Here are some recent editorials I wrote for The Gulf Today. (Posted for my records):
Dubai a cradle of innovation
Dubai is a city of superlatives. The pursuit of happiness through hard work and the fondness for the Number 1 slot make Dubai the world’s most inspiring and sought-after destination.
The inspiration springs from the leadership. The objectives of The Fifty-Year Charter, which aims to speed up the journey of prosperity, progress and sustainability in Dubai, well reflect the visionary zeal of the leaders.
Vice President, Prime Minister of the UAE and Ruler of Dubai His Highness Sheikh Mohammed Bin Rashid Al Maktoum has made it clear that Dubai is determined to cement its position as global business capital. Once a goal is set, track record proves that Dubai never fails to achieve it, however hard the path may be.
Sheikh Mohammed’s vision for the next 50 years focuses on building upon the accomplished achievements, to reach a fully integrated city of law and the spirit of mercy and compassion, where its inhabitants enjoy prosperity and progress, as well as creating a conducive environment for future generations.
Foresight is a crucial word in a fast changing world. Whether it’s individuals or nations, those who procrastinate or fail to anticipate are bound to lose.
As Sheikh Mohammed points out, the new era requires keeping abreast of the changes that are taking place in today's world with creative thinking that anticipates the future challenges to ensure that Dubai will maintain its achievements and influential position to become a centre of the world.
The city’s magnetic appeal is also due to its year-round calendar of festivals, events and shopping experiences.
Figures speak volumes about the success story. The Emirate saw 1,777,913 passengers pass through its sea, air, and land ports from Dec.23, 2018 through Jan.1, 2019.
Constant upgradation and innovative initiatives, coupled with service par excellence by the staff have paid off, with the Dubai International Airport receiving its one billionth passenger last month. A billion people have taken Dubai to their destination. Dubai is a part of their story for a billion people. And that’s an awesome achievement.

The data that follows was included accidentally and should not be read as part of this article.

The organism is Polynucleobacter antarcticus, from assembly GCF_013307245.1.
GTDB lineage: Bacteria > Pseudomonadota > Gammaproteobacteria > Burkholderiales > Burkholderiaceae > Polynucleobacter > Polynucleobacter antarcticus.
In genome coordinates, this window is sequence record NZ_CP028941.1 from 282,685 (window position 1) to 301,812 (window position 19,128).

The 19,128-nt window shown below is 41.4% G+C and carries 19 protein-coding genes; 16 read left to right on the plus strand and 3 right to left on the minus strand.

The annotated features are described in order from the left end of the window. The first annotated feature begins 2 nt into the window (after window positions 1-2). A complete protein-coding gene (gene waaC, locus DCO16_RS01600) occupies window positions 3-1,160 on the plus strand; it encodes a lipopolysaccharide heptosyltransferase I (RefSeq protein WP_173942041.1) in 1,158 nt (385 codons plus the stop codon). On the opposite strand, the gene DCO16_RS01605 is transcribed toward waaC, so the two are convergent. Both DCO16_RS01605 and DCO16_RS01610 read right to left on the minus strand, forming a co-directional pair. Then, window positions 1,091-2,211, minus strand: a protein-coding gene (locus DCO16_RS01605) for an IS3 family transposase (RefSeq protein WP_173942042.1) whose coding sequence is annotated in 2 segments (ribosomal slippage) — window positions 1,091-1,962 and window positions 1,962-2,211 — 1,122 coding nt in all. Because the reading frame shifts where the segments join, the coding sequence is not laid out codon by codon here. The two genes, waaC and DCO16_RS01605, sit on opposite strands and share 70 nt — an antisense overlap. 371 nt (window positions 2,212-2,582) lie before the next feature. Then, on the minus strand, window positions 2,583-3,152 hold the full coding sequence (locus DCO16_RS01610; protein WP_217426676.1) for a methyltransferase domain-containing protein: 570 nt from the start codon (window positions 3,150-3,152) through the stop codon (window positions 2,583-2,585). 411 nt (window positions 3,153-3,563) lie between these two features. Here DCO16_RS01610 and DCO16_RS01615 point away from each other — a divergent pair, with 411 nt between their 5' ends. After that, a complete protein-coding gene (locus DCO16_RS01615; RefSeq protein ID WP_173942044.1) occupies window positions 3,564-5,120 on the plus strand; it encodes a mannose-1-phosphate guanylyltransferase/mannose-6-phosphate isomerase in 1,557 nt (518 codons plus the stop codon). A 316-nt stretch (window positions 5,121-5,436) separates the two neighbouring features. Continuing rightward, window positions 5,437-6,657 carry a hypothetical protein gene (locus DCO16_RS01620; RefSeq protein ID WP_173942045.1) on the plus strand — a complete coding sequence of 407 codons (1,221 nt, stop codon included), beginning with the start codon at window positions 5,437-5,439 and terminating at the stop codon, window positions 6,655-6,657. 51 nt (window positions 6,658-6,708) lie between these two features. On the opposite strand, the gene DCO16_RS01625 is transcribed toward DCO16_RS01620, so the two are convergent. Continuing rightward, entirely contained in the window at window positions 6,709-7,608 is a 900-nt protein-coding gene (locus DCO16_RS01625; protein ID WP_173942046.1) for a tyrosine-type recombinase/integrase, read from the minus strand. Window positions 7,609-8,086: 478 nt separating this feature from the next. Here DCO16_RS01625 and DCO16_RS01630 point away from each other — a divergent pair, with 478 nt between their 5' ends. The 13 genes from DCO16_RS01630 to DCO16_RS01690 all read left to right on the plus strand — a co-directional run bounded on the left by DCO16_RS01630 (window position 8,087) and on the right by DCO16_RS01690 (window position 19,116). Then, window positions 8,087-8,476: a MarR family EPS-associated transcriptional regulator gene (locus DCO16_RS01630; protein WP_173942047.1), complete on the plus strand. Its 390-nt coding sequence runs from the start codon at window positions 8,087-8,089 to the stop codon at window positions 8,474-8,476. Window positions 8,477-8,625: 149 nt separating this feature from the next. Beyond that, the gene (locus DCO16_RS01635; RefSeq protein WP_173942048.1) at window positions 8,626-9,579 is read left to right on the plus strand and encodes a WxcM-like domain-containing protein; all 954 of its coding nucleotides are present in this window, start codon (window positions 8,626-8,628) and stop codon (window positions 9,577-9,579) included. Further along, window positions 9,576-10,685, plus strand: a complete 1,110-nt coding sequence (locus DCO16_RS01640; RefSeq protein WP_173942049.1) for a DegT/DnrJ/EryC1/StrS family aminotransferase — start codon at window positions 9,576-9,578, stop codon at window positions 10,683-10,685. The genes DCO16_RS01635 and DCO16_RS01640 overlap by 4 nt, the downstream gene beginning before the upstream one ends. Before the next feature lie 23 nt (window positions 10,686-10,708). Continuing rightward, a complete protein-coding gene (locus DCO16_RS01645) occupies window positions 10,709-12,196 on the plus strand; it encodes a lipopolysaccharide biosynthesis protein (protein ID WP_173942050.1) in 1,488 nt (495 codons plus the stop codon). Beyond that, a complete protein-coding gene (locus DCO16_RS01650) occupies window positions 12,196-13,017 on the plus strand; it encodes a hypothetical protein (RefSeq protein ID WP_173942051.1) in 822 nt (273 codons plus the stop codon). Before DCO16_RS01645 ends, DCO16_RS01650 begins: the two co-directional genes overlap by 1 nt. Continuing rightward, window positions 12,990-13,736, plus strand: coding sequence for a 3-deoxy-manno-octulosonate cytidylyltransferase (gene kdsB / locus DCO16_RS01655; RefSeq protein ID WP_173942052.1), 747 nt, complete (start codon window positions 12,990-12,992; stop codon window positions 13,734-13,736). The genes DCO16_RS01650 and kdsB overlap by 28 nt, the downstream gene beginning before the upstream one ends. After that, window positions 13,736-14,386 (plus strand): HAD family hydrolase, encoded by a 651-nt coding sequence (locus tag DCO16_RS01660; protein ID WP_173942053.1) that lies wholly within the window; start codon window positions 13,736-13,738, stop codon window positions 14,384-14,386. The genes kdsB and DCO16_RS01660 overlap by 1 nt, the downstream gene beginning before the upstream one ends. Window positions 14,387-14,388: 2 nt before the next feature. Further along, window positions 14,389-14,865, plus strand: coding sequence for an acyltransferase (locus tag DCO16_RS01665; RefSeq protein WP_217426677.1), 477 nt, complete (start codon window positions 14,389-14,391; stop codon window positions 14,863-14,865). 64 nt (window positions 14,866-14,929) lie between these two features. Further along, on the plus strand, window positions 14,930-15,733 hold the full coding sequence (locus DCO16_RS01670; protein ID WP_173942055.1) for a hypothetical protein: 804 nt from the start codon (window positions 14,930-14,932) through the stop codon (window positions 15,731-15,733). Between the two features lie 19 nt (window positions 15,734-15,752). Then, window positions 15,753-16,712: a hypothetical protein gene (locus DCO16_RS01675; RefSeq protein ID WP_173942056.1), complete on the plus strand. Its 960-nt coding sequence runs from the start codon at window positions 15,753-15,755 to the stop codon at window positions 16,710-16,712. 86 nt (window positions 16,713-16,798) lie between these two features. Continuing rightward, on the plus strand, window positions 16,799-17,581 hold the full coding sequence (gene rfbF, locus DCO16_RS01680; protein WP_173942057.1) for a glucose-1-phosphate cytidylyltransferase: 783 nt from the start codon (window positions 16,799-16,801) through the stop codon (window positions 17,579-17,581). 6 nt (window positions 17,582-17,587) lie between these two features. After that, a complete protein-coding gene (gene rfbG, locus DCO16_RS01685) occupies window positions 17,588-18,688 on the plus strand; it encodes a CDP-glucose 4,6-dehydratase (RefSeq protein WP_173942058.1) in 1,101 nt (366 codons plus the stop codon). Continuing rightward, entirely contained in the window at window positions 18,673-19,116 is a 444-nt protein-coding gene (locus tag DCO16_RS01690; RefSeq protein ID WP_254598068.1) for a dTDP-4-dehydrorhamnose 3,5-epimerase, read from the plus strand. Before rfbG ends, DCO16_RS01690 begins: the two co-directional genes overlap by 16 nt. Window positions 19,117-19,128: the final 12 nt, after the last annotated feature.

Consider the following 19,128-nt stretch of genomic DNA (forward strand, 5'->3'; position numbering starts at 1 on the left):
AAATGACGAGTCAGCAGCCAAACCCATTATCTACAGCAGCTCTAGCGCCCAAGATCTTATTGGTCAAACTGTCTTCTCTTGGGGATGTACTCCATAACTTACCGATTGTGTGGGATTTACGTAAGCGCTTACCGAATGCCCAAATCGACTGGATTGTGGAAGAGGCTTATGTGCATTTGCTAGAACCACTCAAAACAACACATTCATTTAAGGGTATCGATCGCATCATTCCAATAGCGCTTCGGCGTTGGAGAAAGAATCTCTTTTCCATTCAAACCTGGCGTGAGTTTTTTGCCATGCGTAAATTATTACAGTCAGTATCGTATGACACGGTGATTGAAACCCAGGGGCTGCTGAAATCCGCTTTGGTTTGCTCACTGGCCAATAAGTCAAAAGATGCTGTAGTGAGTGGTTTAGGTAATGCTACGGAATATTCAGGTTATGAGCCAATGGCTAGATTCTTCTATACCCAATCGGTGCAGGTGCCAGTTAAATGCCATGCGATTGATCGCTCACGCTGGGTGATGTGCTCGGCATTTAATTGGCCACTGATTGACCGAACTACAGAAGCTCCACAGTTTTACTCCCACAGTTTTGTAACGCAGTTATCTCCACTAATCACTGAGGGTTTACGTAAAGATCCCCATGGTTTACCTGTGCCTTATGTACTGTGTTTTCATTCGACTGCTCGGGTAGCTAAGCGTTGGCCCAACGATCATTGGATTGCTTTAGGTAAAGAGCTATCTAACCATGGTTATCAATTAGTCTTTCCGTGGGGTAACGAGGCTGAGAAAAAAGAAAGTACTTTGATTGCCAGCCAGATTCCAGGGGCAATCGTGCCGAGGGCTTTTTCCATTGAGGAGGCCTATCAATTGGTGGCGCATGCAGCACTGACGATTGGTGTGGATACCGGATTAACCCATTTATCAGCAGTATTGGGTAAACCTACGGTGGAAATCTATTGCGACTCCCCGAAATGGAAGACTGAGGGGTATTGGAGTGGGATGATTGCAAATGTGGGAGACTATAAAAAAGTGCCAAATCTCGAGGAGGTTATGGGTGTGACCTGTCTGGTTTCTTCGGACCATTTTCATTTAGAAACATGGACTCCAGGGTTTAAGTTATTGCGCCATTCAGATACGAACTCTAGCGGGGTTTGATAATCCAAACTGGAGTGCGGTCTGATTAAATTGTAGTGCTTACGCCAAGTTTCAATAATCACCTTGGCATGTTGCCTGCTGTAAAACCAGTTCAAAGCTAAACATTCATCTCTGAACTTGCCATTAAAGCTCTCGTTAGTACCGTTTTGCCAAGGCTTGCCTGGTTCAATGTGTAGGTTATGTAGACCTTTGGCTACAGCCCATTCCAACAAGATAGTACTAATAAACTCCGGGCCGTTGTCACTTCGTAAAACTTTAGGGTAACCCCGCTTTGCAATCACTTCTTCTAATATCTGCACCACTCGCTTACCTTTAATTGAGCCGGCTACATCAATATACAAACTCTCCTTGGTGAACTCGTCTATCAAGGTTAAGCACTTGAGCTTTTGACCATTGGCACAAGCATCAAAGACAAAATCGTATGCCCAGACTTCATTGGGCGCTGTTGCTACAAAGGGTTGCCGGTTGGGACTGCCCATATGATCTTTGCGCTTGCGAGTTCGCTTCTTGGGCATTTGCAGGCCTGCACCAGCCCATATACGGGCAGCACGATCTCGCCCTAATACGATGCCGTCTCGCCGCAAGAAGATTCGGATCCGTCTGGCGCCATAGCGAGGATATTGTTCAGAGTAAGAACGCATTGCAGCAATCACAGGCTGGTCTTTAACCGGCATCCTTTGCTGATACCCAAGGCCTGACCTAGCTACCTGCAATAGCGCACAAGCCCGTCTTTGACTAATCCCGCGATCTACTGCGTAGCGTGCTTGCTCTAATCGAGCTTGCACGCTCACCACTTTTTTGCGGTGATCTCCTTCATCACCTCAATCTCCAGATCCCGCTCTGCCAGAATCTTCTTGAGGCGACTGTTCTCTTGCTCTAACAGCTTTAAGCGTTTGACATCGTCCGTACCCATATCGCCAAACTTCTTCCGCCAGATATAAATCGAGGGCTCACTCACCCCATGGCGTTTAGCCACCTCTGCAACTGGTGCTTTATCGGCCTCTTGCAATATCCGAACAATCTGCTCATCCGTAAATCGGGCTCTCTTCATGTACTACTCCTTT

No wonder, the Emirate remains on track to becoming the most visited city for global travel, business and events.
All factors indicate that Dubai is making sustained progress towards its Tourism Vision 2020 goals of welcoming 20 million visitors per year by 2020.
“We must look forward and anticipate the future, so that our country lead globally,” once stated Sheikh Mohammed. That vision is paying rich dividends.
New year should see
end to trade war
The year gone by cannot be termed as great for global trade. While trade frictions between China and the United States affected business confidence and investment, political uncertainty and slower global growth added to the worry.
In fact, several global stock markets suffered their worst year in a decade. Wall Street advanced in low-volume trading on Monday as revelers gathered to ring in 2019, marking the end of the worst year for US stocks since 2008, the height of the financial crisis.
December was a particularly testing time for US equities. The S&P 500 saw its worst December since the Great Depression and the Nasdaq confirmed it was in a bear market, or 20 per cent below its high.
Asian and European markets too suffered similar losses during the year.
The 2018 Asia-Pacific Trade and Investment Report, earlier issued by the UN’s development arm in the region, ESCAP, cautioned that an escalating tariff war and resulting drop in confidence next year could cut nearly $400 billion from the global gross domestic product and drive regional GDP down by $117 billion.
The report underscored that neither China nor the US could win a trade war, explaining that both would see significant economic losses.
Washington and Beijing imposed tit-for-tat tariffs on more than $300 billion worth of goods in total two-way trade last year, locking them in a conflict that has begun to eat into profits.
The International Monetary Fund too cut its global growth forecast in October to 3.7 per cent for both 2018 and 2019, down from 3.9 per cent projected in July.
Fortunately, there is some scope for optimism.
The presidents of China and the US have exchanged messages vowing to boost cooperation despite the bruising trade war on the 40th anniversary of the countries' diplomatic relations.
US President Donald Trump, who has frozen the latest planned tariff hike, has indicated "big progress" after a call with his counterpart Xi Jinping. Xi too has underlined the importance of working with the US "to advance China-US relations featuring coordination, cooperation and stability."
Moving the globe further away from an open, fair and rules-based trade system cannot be termed sensible.
Protectionist and unilateral approaches on trade are not the best way forward and only tend to fuel uncertainty and fear among investors. Uncertainty is a bane and huge hurdle to progress. Co-ordination is anytime better than confrontation.
German hack exposes